She was right. There have been those moments when, in spite of his high grades and standardized test scores, teachers have underestimated my son’s grasp of a subject because of his reluctance to speak. There have been instances when those same teachers, impressed by other children’s verbose natures, have failed to see what my son brings to the group.
He uses the time that others spend talking to observe. And he sees what others miss. He’s the one on his Little League team to spot, between innings, the beautiful endangered falcon perched in the tree, prompting all to stop and marvel alongside him at the wonder of nature.
He’s the one who puts together complicated puzzles and solves mind-bending riddles with ease, because he takes a step back and sees answers that are invisible to the rest of us. He’s the first to spot the rainbows after a storm, to spy a lightning bug in the night sky, to notify a teacher or grownup if someone is sick or sad.
This past school year, we were thrilled when he was paired with a lovely first-grade teacher who saw the deep thinker within.
“He thinks before he speaks,” she told me at parent/teacher conferences, raving about what she called his “thoughtful insights,” which she credited for sparking interesting class discussions. “He wants to make what he says counts.”
But do other children talk more? I asked.
She smiled and shrugged. “Yes. But his words are the ones that carry weight.”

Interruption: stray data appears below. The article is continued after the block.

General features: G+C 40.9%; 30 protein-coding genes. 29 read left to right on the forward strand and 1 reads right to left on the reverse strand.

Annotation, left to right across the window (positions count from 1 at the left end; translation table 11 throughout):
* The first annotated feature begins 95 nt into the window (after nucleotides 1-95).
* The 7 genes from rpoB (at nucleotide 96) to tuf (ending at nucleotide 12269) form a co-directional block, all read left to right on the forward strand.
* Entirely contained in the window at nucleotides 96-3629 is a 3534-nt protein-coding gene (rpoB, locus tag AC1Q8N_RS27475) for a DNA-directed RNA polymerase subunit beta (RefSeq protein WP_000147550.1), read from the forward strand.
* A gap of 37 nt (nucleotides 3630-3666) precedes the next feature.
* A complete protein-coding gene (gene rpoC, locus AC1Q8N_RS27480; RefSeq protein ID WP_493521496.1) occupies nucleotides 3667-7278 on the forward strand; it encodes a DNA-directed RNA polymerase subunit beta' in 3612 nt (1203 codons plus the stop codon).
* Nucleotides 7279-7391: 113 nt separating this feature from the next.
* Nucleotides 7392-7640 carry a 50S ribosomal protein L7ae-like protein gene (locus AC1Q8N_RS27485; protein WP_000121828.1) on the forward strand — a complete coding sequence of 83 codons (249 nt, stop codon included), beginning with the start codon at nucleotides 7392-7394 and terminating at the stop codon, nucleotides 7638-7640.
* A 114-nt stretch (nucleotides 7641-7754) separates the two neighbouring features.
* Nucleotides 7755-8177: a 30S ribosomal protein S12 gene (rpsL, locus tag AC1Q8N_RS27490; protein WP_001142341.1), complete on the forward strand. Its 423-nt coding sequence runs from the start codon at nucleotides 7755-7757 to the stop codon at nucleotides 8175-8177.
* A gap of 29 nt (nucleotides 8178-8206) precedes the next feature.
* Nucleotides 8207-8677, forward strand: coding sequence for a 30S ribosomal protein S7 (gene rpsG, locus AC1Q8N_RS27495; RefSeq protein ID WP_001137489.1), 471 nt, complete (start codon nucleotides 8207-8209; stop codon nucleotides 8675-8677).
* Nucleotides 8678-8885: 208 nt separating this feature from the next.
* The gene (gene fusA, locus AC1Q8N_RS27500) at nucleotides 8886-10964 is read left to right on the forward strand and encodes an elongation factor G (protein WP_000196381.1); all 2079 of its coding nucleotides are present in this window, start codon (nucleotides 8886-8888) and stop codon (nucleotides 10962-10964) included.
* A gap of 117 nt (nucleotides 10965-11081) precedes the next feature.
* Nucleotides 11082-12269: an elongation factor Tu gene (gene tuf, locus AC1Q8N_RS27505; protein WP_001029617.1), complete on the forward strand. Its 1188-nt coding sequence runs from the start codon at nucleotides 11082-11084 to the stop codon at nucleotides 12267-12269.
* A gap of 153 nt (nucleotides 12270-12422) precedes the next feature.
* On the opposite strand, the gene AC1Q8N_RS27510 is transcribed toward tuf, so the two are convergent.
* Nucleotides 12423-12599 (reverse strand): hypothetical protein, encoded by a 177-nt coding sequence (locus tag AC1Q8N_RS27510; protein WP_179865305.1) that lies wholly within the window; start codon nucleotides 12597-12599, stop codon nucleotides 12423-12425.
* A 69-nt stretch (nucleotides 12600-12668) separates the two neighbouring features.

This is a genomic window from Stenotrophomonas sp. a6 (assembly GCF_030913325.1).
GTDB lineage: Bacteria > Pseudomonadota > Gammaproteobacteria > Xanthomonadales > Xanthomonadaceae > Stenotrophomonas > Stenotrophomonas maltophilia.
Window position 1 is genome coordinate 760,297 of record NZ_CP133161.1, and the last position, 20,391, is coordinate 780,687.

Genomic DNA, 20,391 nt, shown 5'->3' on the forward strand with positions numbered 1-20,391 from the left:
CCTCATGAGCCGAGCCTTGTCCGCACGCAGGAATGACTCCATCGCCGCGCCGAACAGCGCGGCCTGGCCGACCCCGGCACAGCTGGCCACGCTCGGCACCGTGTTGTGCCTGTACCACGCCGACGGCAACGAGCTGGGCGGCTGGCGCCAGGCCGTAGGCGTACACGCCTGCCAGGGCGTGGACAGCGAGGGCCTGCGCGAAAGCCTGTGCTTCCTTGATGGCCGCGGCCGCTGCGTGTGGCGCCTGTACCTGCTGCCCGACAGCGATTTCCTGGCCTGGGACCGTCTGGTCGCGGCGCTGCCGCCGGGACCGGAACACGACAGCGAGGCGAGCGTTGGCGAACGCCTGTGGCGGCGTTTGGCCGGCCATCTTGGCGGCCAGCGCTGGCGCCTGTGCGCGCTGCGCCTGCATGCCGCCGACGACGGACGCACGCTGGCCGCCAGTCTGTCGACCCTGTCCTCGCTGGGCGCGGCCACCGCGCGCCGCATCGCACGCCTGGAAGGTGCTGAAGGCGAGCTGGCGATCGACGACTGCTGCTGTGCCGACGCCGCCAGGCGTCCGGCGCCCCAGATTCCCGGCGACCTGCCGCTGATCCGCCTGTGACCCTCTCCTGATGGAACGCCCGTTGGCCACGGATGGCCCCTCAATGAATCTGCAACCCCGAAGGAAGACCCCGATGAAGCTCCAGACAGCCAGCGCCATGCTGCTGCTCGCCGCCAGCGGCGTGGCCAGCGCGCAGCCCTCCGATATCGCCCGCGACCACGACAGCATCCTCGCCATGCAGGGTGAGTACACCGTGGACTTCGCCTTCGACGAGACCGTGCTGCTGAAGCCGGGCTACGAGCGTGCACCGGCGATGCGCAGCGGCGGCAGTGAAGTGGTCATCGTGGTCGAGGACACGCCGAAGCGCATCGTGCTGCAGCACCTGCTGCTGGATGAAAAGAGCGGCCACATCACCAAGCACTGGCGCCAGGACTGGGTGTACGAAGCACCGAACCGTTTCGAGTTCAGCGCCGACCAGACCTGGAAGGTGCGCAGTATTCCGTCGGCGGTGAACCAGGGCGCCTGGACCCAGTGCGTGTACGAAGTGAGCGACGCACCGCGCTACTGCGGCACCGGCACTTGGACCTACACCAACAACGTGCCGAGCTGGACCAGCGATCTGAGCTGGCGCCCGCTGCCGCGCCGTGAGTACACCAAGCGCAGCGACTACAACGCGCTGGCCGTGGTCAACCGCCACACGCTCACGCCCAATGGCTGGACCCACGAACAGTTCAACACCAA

At the end of the school year, the moms were preparing a wedding shower for that teacher. Before school one morning, on the week of the planned celebration, I placed a piece of paper and markers on the table beside my son’s bowl of cereal and asked him to write a nice note to his teacher about love or marriage while I finished getting dressed.
He picked up the markers and in the three minutes that I spent in the bathroom, wrote these words, unassisted:
“Love is invisible. It is hard to catch, but easy to find. For a happy marriage, remember to stay calm, take a deep breath in and a deep breath out.”
He’d never said the words aloud. They came from within. I wept as I showed my husband, not sure if we were raising a 7-year-old boy or a wise poet.
Later that week, I received calls and emails from other mothers who had seen the note, as it was being mounted in a book for the teacher. “You should be so proud of all that you taught him,” they told me again and again.
“No,” I said, shaking my head. “I can’t take credit for teaching him. If anything, he’s the one who’s taught me.”
From my often-silent son, I’ve learned, in an era in which people — including so-called political “leaders” — can’t seem to stop talking, that there’s tremendous wisdom in being the one who takes the time to see the whole picture before weighing in with an opinion, who knows just as much, if not more, can be spoken with heart and action as it can with words.
I no longer worry about Baby No. 2. He’s going to be just fine.
Mary Pflum Peterson is a mom of four. She and her husband, Dean, are raising their family in New York.